Nice strawman and irrelevant example. All this goes away with parent's being accountable and responsible. If you want the governemnt involved, put fines on parents when kids are caught or are found to have these games. That at least provides an incentive for parents to be more involved in the childs well being instead of passing the buck to the surrogate nanny government.

    Quote Originally Posted by samsmart View Post
    This isn't surrogate parenting.
    It so is. As I've explained already.

    Quote Originally Posted by samsmart View Post
    Most parents don't want their kids easily exposed to sex and violence. If parents do want their kids exposed to it, they'd buy their kids the game and let them play it. Just like parents can let their kids watch Cinemax late at night despite porn DVDs being restricted from being sold to minors. But most parents don't want their kids getting it on their own. Which is why it's restricted nation-wide. And not surrogate parenting.
    It so is.
    I think if Thomas Jefferson were looking down, the author of the Bill of Rights, on whats being proposed here, hed agree with it. He would agree that the First Amendment cannot be absolute. - Chuck Schumer (D). Yet, Madison and Mason wrote the Bill of Rights, according to Sheila Jackson Lee, 400 years ago. Yup, it's a fact.


  5. #55
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    Re: Your opinion on California's Violent Video Game Law?

    Quote Originally Posted by Your Star View Post
    No, it would give the ESRB(Entertainment Software Rating Board), a privately owned, and run organization the ability to restrict the sale of certain titles from a portion of the populous under law. They are the organization that rates games, and it would be the first time in this country that a privately owned organization has that kind of power.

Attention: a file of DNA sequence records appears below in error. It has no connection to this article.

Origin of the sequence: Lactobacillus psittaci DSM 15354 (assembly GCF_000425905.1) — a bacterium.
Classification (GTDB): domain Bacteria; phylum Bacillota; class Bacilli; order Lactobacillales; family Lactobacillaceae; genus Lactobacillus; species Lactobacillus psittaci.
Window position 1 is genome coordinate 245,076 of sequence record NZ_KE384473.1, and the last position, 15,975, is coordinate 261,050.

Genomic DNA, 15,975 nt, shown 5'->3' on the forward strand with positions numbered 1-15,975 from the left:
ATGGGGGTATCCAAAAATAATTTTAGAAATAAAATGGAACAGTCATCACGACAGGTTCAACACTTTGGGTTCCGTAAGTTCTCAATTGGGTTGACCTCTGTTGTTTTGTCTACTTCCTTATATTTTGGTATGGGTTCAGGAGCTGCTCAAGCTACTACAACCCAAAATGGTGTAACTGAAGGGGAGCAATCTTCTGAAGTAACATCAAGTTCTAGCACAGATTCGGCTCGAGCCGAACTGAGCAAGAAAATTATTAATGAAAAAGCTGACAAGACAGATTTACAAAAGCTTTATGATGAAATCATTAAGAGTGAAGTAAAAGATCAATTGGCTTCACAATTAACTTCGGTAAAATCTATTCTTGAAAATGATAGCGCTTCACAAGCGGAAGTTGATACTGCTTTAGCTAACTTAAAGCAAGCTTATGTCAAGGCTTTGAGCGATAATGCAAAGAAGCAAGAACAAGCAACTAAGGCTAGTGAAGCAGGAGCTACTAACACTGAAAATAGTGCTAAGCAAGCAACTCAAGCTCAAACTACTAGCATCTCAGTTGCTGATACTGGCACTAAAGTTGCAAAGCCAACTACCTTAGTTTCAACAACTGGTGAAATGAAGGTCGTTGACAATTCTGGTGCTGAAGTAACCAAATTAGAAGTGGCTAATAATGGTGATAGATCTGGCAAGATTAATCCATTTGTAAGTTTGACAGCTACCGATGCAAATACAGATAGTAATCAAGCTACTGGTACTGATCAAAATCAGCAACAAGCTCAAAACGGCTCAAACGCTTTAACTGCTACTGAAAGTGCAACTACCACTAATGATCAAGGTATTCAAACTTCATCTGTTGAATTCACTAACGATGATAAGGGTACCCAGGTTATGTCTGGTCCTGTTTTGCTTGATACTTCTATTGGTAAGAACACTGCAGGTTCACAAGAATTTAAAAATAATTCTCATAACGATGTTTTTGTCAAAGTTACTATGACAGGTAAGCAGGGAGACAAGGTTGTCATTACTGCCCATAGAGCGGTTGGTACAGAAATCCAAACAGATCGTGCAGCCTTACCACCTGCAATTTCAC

You know, I never thought of that. This is another reason why I oppose it now. I private organization shouldn't have that kind of power.
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  6. #56
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    Re: Your opinion on California's Violent Video Game Law?

    Quote Originally Posted by Your Star View Post
    On November 2 the Supreme Court will hear EMA v Schwarzenegger, in which they will judge the constitutionality of a California law that bans the sale of violent, and sexually explicit(games rated M, and AO) video games to minors.
    The closed minded prudes will say yes, the progressive, open minded will say no... Next case...

    ricksfolly

  7. #57
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    Re: Your opinion on California's Violent Video Game Law?

    Quote Originally Posted by Ockham View Post
    Nice strawman and irrelevant example. All this goes away with parent's being accountable and responsible. If you want the governemnt involved, put fines on parents when kids are caught or are found to have these games. That at least provides an incentive for parents to be more involved in the childs well being instead of passing the buck to the surrogate nanny government.
    Nice strawman yourself.

    Nobody wants to take parenting away from parents. Nobody wants the government to parent for them. Nobody is talking about fining parents for allowing their kids to play violent video games. All the law is about is using the force of government to prevent children from video games deemed too violent. That's it.

    And at first you're saying it's too much and causing a nanny state despite the law already being used to restrict the activities of children, such as driving and purchasing pornography, and then in the same paragraph you're saying we should actually punish parents for choosing to allow their children to play violent video games.